Yes being there is no lead in the fuel. My experience is that it is rare to have valves sticking in the guides as well.
    In general any of the lower compression engines that were not originally rated for 100Oct fuel is better off on autogas.
    Obviously opinions vary.
    When we where "fish spotting" back in the 90's, our boats brought us "car gas" to burn in our Cubs.
    Most of us found that a steady diet of straight "unleaded" regular auto fuel in
    0320 engines will most certainly result
    in valves starting to "drag" in the guides. If you persisted the valve timing would get so far off the ignition timing they would start to sound like a
    "Patridge drumming up on the ridge"
    All that was easily cured by adding 1 quart of Marvel Mystery Oil to 55gals of auto fuel. Never experenced ANY problems with auto fuel as long as it had the MMO as an additive!
    Pretty common to go through 30/40 drums of fuel every season .
    The MMO most certainly effects the valve stems relationship to the guides.
    Of course blending in a small amount of lead via AV gas is also an excellent
    choice, and we found that as little as 10% was sufficient for valve lubrication! Your mileage will likely vary.............

    Sent from my LM-X210 using SuperCub.Org mobile app

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    sjohnson's Avatar
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    Quote Originally Posted by cubdriver2 View Post
    Mogas is lead free

    Glenn
    Doh. Of course.

    What I should have asked is whether occasional use of auto fuel, but majority use of avgas, will help with lead fouling.

    Thanks,
    Steve
    Idaho drinks more wine per person than any other state in the country.
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    TurboBeaver's Avatar
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    Sjohnson,
    I am guessing a good way to answer that question is NO a little bit of auto
    fuel will not cure your leading problems in your lower plugs........
    Straight auto fuel will cure that problem. But with out MMO it can cause other
    problems, a lot of guys think that 100LL is actually low in lead; however that
    may be true compared to 130, but I think it's way more than the original 80/87
    these old engines were designed for.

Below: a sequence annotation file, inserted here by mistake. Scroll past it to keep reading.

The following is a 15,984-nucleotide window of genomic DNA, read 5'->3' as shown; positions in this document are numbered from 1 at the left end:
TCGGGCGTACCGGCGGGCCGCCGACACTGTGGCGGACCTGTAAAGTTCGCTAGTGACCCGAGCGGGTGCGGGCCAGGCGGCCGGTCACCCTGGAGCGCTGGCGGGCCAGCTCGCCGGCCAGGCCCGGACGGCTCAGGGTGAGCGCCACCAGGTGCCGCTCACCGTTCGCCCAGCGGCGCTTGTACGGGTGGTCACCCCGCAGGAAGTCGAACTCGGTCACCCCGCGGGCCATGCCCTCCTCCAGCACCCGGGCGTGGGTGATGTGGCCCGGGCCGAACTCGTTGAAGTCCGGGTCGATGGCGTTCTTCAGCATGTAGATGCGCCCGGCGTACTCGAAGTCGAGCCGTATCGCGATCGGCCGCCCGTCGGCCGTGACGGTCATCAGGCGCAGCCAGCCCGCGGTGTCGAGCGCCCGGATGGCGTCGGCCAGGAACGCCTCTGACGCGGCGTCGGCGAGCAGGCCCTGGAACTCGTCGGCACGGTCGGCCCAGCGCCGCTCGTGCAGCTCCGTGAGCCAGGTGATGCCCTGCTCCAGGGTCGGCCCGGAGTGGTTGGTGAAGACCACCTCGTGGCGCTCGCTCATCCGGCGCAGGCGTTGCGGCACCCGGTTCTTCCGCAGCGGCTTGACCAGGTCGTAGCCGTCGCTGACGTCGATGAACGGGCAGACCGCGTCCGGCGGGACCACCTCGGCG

Possibly Pete can comment on this to clear it up even better?
    What say you Sky8A???
    E

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    cubdriver2's Avatar
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    Quote Originally Posted by TurboBeaver View Post
    Sjohnson,
    I am guessing a good way to answer that question is NO a little bit of auto
    fuel will not cure your leading problems in your lower plugs........
    Straight auto fuel will cure that problem. But with out MMO it can cause other
    problems, a lot of guys think that 100LL is actually low in lead; however that
    may be true compared to 130, but I think it's way more than the original 80/87
    these old engines were designed for.
    Possibly Pete can comment on this to clear it up even better?
    What say you Sky8A???
    E
    100LL has 5 times the lead that 80 had

    Glenn
    "Optimism is going after Moby Dick in a rowboat and taking the tartar sauce with you!"
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    They call it 100LL since there previously had been a higher lead content in 100 oct fuels not to mention the even higher octane fuels developed in the '30s & 40s.
    Today's unleaded fuels are pretty good as long as the ethanol is kept in a separate glass.
    And yes Marval Mystery oil is good stuff, less needed in little Continentals than Lycomings.
    Lycoming engines do better with more oil flow to the valve cover especially the exhaust valve.
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    TurboBeaver's Avatar
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    Tnx Glenn, could not remember how much more lead was in 100, but knew it was huge!
    So that should clear up any concerns on plug fouling, your running "5 times" what the engine
    was designed to deal with when you run straight 100LL. So if the math is correct, running 50%
    auto fuel/ 50% 100LL Av gas. Your still 2.5 times what 80 had in it ???

  29. #29
    skywagon8a's Avatar
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    I'll try. The following contains a table of aviation fuel grades: https://en.wikipedia.org/wiki/Avgas
    Notice that 80/87 oct contains 0.14 g/l of lead. 100LL contains 0.56 g/l of lead. and 100/130 contains 1.12 g/l of lead which was double that of the current 100LL. AND the current 100LL contains 4 times the amount of lead as the old 80/87 oct.